We moved steadily across the city. Dogs, startled by the sights and sounds of the balloons, there were 30 more behind us, barked and danced as we flew over. School children waved from the yellow bus that looked like a child’s toy. Birds flew beneath us, darting in and out of the trees lining neighborhood streets.


    I’d wrapped my fingers tightly around one of the bars at the side of the wicker balloon the moment we’d lifted off and I didn’t seem to be able to let go. But, a few minutes in, still holding on, I felt myself relax enough to really think about what I was seeing and experiencing.


    I looked out toward the Ruby Mountains, somewhat obscured by smoke from wildfires further north, across the high Nevada desert and the rough, dry landscape so many crossed on foot and by wagon train 150 years ago as they made their way over the California Trail to conquer the wide-open West and start new lives in California.


    It really is a beautiful way to travel. In a balloon you do not fight the wind, you ride it. You surrender to the currents and ribbons of air that stream over the planet and let them take you where they are going. There are tools: hot air, vents, ballast, and so on, but ultimately, you are a guest of the wind.


    At the end of the ride we began our descent. The landing was not smooth. A breeze came from out of nowhere and fought us, but we stuck it. Then, when the pilot realized we'd come down on railroad property—not cool—we lifted up just high enough to find a more accessible spot. The chase crew found us and we were done.


    When I finally climbed out of the basket, back on the ground at last, a surge of adrenaline made me tremble.
 “Anxious Annie” as a friend once dubbed me, had taken a chance. And I had one more thing I could check off my list.


    We helped roll and fold the balloon, storing it and the basket in the trailer behind the chase van, and I was baptized with cheap champagne to mark my first flight. Later, I messaged a photo taken mid-flight to my children and their confused responses made me laugh. This was not what they expected to see.


    That’s the beauty of aging. Not only do we surprise others when we take a chance, occasionally we even surprise ourselves.
    
    


Cheryl-Anne Millsap is a travel writer based in Spokane, Washington. Her essays can be heard on Spokane Public Radio and on public radio stations across the country. She is the author of “Home Planet: A Life in Four Seasons” and can be reached at catmillsap@gmail.com
  

The urge to fly and the need to nest

    (Photo by Cheryl-Anne Millsap)

   The wind had picked a bit up the night before, sweeping through the tall pine trees, taking with it loose branches and needles, dropping them to the grass below.


    I noticed something else in the litter on the lawn and as I got closer I could see it was a small bird’s nest, still intact after its long fall. I picked it up and studied the way it was made. I have never seen a nest that isn’t, in some way, beautiful.  A marvel, really. But this one was exceptionally so.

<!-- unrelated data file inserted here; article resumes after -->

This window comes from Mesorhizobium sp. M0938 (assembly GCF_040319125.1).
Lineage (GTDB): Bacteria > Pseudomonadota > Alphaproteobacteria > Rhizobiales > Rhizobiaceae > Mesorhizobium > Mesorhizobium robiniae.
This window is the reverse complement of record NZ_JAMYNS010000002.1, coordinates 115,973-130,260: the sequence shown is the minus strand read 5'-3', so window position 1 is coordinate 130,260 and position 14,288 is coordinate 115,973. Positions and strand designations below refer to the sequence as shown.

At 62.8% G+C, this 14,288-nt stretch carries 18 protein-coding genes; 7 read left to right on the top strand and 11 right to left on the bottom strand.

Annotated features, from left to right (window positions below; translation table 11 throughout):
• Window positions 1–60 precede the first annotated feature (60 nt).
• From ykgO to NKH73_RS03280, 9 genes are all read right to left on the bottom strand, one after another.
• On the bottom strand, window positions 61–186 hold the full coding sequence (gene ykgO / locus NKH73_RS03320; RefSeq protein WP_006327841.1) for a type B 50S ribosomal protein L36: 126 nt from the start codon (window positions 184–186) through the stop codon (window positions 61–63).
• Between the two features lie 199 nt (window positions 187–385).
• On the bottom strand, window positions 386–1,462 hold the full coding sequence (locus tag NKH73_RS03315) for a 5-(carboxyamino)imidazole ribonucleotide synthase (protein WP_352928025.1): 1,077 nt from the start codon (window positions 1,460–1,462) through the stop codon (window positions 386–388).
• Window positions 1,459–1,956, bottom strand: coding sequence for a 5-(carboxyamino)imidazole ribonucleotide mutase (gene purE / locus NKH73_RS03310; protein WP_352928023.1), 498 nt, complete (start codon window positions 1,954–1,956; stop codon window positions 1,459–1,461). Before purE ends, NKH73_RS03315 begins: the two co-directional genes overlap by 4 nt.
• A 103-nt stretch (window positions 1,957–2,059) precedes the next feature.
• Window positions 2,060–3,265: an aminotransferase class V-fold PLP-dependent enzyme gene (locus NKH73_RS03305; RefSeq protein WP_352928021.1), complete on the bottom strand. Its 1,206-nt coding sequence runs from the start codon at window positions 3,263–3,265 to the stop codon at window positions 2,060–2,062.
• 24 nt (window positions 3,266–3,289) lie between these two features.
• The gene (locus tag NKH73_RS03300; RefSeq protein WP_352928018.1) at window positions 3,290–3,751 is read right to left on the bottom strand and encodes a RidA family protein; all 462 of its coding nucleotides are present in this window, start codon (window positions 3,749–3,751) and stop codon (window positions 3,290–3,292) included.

Made almost entirely of long strands of dried grass woven around what appeared to be wool or even dryer lint, the inside was lined with a soft, golden, feathery material. At first I thought it might be the bird’s own feathers but then I realized it was a layer of shredded cattail blooms, the tall plant that grows in ponds and marshes and bends and dances in the breeze. The compact bloom had been pulled apart and separated into downy fibers.


    I held the nest for a long time, thinking about what an engineering and artistic accomplishment it was. And to what lengths the birds had gone to to create it.


    Grass and lint are all around us. That could have come from any house nearby. But the cattail had to have come from the park down the hill, several blocks away. It would have been no small feat to bring home, bit by bit, enough of the fibers to fill even such a petite shelter. What compelled her to use that particular plant? Surely there must have been some easier way.


    I carried the nest home and set it on the mantel in my living room. For days, every time I walked by, I would stop for a closer look. One afternoon I sat down on the sofa—a piece with a new slipcover, sewn by a friend who does beautiful work. I searched and searched for just the right fabric before settling on the natural cotton and now every time I look at the sofa, it pleases me.


     Still cradling the fragile thing in my hand, still puzzling over the curiosity of it, I reached behind me to adjust the cushion at my back and felt the fine weave of the soft linen pillow cover under my fingertips. Immediately, I remembered the day I’d purchased it in a small shop in Estonia. I’d spent an hour pulling out cover after cover until I found a pair that were exactly right. 


     I glanced at the curtains hanging at the window and recalled discovering them in a second-hand store in Reyjkavik. I hadn’t given a thought to how I would get the four panels home, I just had to have them. The eight yards of material had stretched my already-full luggage to its limits and when I got to the airport I was told it was overweight.  The gate agent listened as I told him how I’d found the curtains. How they were old and soft and the color was perfect and that I would never again find such beautiful fabric. Still looking at me, without saying a word, he tagged my heavy bag and sent it away without charging me the extra fee.